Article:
Vietnamese finance officials are downgrading expectations for a recovery of the south east Asian nation’s economy in 2021. The normally fast-growing gross domestic product in 2020 has stalled due to a huge drop in local and global demand, and the absence of international tourism. The booming economy, growing at an average of 6% per year since 2012, will struggle to reach a growth rate of 2% this year.

Fuelled by manufactured exports, the Vietnam economy has dropped back to a trickle. The Asian Development Bank estimates that this year’s GDP growth could be as low as 1.8%. The Vietnamese factories, that usually crank out shoes, garments, furniture and cheap electronics, are seeing dropping demand as the world’s consumer confidence drops dramatically.

Stay-at-home rules in Europe and America are keeping are keeping people away from retail stores. And despite the acceleration of online retail, many of the consumers are emerging from the Covid Spring and Summer with vastly reduced spending power.

The headaches of 2020 are also challenging Vietnam to maintain its reputation as south east Asia’s manufacturing hotspot. Rising costs and xenophobic foreign policy have put China ‘on the nose’ with some governments, complicating factory work in China, whilst other south east Asian countries lack infrastructure and are incurring higher wage costs.

One Vietnamese factory operated by Taiwan-based Pou Chen Group, which produces footwear for top international brands, has laid off 150 workers earlier this year. There are hundreds more examples of the impact of falling demand in the bustling Vietnamese manufacturing economy.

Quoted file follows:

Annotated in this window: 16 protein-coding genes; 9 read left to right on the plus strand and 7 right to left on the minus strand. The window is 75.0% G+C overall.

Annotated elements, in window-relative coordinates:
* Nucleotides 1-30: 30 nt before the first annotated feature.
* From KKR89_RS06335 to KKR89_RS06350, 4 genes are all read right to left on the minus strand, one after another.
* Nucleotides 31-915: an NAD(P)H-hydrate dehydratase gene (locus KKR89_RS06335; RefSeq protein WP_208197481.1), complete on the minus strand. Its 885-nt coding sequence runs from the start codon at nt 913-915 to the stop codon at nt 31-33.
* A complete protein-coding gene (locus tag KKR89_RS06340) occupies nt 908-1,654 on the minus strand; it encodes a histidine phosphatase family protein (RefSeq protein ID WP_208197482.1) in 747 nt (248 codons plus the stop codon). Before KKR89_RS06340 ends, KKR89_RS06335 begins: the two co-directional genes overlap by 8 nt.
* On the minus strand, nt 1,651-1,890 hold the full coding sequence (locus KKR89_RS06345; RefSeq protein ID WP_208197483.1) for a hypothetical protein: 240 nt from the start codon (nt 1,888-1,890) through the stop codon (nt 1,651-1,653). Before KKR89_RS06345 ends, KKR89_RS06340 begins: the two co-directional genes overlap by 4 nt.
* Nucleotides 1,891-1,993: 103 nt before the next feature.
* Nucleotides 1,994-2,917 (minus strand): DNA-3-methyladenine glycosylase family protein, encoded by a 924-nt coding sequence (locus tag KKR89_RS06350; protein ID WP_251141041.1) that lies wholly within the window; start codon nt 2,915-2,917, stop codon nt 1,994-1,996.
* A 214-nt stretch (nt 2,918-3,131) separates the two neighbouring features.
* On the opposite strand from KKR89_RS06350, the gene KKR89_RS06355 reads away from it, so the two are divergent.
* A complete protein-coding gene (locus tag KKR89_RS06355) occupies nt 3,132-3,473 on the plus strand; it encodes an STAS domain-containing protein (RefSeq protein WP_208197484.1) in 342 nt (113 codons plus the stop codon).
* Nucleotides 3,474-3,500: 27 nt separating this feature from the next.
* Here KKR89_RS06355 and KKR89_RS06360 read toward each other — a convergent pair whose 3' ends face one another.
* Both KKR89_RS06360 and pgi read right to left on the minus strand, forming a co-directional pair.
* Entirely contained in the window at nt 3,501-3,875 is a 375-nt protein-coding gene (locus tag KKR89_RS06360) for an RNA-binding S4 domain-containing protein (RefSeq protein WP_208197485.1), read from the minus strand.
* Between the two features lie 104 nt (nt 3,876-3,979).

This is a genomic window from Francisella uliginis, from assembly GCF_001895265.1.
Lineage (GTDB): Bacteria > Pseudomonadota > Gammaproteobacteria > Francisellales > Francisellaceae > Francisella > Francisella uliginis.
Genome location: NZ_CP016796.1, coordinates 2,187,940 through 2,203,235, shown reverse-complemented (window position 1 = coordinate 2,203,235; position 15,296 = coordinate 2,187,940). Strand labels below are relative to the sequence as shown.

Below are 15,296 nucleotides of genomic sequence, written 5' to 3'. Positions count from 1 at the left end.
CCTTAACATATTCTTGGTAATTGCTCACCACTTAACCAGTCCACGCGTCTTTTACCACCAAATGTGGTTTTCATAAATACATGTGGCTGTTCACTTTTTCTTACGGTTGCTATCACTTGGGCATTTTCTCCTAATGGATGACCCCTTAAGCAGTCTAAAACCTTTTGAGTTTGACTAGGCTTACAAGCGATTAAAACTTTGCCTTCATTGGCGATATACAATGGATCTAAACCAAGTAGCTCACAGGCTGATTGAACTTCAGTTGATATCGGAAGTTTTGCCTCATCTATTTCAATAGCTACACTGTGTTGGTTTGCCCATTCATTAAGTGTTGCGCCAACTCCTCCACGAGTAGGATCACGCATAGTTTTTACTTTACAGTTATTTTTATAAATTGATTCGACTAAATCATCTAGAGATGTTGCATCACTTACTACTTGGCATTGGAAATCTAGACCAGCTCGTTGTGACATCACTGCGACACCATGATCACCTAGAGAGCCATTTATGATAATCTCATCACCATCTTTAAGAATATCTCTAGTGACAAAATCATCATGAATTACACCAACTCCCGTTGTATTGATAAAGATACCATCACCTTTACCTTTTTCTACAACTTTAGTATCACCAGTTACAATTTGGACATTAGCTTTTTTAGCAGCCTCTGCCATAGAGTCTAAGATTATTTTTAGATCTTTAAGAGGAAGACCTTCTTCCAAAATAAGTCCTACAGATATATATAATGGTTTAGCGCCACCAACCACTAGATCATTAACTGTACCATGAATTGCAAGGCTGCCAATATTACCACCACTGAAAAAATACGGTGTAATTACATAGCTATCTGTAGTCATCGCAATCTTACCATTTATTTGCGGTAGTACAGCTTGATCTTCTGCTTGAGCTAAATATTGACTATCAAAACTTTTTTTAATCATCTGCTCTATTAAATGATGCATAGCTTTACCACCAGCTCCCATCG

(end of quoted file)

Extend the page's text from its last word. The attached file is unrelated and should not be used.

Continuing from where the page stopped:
Vietnam’s border closure is also preventing investors from making trips, setting up meetings and pushing projects forward. Those projects in turn create jobs, fostering Vietnam’s growing middle class. Tourism has also been badly affected by the restrictions on travel. “International tourism is dead,” says Jack Nguyen, a partner at Mazars in Ho Chi Minh City.

“Inbound tourism usually makes up 6% of the economy.”

“Things will only pick up only when the borders are open and there’s no quarantine requirements. Who knows when that’s going to be.”

A mid-year COVID-19 outbreak in the coastal resort city Danang followed by the start of the school year has reduced domestic travel, analysts say. Some of the country’s hotels are up for sale as a result.

“Recovery could take 4 years.”

The Vietnamese Ministry of Planning and Investment is now warning that global post-pandemic recovery could take as long as 4 years, perhaps more.

Not that foreign investors in the country are pulling out. Indeed, many are tainge a long-term view that Vietnam’s underlying strengths will outlive Covid-19. Vietnam reports just 1,069 coronavirus cases overall.

SOURCE: VOA News